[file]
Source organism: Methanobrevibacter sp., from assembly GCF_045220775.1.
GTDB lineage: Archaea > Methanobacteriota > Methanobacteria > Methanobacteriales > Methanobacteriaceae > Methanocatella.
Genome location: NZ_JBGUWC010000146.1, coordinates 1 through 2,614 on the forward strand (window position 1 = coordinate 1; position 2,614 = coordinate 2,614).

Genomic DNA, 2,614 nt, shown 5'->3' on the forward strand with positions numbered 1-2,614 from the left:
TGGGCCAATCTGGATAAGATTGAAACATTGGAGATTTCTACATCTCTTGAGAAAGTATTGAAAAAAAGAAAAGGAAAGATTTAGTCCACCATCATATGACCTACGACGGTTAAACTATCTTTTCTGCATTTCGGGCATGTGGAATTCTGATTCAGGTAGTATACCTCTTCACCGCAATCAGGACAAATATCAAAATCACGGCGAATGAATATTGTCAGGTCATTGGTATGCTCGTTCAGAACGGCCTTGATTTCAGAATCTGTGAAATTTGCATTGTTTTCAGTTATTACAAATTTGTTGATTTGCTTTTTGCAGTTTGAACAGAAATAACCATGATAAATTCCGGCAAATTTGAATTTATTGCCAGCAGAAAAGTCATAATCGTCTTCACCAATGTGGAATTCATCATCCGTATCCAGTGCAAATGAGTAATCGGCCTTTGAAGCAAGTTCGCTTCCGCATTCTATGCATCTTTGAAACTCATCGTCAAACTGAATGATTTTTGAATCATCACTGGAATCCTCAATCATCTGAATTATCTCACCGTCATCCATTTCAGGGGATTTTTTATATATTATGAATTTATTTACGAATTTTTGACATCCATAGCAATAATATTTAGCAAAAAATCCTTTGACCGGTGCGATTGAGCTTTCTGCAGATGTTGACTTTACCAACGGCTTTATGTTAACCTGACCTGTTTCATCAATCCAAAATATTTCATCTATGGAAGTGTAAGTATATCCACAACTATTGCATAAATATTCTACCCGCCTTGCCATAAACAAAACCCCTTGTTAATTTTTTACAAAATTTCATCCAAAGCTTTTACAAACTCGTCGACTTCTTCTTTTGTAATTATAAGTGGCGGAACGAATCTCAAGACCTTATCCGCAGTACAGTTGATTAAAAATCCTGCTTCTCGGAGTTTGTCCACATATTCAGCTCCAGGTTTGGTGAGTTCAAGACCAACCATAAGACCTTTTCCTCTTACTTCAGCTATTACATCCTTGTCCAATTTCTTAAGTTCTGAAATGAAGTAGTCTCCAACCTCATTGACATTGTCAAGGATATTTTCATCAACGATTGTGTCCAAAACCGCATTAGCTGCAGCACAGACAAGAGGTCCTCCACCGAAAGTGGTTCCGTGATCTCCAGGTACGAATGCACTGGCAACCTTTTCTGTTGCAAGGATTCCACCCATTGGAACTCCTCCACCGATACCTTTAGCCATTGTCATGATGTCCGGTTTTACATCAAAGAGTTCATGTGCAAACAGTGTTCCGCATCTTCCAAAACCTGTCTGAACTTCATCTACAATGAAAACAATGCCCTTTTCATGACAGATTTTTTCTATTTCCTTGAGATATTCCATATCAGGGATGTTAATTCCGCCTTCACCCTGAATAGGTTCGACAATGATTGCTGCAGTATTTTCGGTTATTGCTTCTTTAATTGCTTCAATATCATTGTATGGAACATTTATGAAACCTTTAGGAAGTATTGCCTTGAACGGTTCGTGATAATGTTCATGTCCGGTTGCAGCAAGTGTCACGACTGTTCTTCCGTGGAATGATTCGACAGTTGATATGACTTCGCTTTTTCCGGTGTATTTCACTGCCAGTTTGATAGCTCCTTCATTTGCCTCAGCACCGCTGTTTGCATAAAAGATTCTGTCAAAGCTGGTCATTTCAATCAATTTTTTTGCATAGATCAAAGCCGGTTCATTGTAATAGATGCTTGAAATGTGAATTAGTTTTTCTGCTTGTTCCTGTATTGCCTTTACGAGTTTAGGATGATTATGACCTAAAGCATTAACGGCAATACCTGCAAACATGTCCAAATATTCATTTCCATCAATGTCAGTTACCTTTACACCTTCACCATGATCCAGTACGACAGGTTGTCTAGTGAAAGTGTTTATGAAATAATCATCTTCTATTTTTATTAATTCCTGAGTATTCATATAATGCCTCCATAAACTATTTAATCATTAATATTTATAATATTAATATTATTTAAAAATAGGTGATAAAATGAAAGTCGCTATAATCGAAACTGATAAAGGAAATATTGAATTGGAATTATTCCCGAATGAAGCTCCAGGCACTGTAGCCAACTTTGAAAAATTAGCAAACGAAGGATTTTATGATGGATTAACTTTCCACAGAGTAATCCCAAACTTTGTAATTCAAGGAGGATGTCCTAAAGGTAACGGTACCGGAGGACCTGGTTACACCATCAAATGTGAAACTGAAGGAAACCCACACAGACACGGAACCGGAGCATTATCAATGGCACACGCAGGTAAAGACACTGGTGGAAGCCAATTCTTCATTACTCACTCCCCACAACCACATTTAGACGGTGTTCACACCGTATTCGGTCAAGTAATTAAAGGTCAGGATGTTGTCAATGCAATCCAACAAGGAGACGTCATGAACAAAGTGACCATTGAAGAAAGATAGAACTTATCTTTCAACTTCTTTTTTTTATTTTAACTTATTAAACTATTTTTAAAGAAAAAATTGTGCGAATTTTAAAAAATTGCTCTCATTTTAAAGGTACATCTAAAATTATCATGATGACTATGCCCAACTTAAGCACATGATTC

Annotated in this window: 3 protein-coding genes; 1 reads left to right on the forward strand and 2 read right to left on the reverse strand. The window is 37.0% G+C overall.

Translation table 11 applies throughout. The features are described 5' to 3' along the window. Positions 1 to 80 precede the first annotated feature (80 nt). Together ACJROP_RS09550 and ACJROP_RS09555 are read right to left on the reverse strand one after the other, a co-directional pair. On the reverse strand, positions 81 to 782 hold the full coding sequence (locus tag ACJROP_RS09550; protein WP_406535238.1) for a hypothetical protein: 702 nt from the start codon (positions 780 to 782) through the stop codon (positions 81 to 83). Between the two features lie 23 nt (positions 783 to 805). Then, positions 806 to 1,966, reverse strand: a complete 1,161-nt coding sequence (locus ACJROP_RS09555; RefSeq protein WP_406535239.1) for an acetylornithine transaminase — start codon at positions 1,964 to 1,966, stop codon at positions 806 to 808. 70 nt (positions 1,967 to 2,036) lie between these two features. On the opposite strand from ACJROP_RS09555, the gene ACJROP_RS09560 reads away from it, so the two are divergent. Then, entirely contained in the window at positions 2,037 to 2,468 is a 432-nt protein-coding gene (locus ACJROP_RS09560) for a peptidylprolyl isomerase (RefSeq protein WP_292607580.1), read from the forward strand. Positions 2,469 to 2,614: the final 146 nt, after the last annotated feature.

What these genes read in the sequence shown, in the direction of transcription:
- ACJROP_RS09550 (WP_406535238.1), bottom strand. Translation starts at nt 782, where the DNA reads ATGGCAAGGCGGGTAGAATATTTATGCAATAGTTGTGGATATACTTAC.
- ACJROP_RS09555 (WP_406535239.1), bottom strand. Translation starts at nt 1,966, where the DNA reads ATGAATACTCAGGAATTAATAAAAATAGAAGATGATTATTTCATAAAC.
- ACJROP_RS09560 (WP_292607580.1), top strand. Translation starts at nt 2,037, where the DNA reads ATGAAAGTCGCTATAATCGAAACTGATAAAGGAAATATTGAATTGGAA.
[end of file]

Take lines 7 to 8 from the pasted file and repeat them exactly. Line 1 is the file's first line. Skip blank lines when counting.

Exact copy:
Translation table 11 applies throughout. The features are described 5' to 3' along the window. Positions 1 to 80 precede the first annotated feature (80 nt). Together ACJROP_RS09550 and ACJROP_RS09555 are read right to left on the reverse strand one after the other, a co-directional pair. On the reverse strand, positions 81 to 782 hold the full coding sequence (locus tag ACJROP_RS09550; protein WP_406535238.1) for a hypothetical protein: 702 nt from the start codon (positions 780 to 782) through the stop codon (positions 81 to 83). Between the two features lie 23 nt (positions 783 to 805). Then, positions 806 to 1,966, reverse strand: a complete 1,161-nt coding sequence (locus ACJROP_RS09555; RefSeq protein WP_406535239.1) for an acetylornithine transaminase — start codon at positions 1,964 to 1,966, stop codon at positions 806 to 808. 70 nt (positions 1,967 to 2,036) lie between these two features. On the opposite strand from ACJROP_RS09555, the gene ACJROP_RS09560 reads away from it, so the two are divergent. Then, entirely contained in the window at positions 2,037 to 2,468 is a 432-nt protein-coding gene (locus ACJROP_RS09560) for a peptidylprolyl isomerase (RefSeq protein WP_292607580.1), read from the forward strand. Positions 2,469 to 2,614: the final 146 nt, after the last annotated feature.

What these genes read in the sequence shown, in the direction of transcription: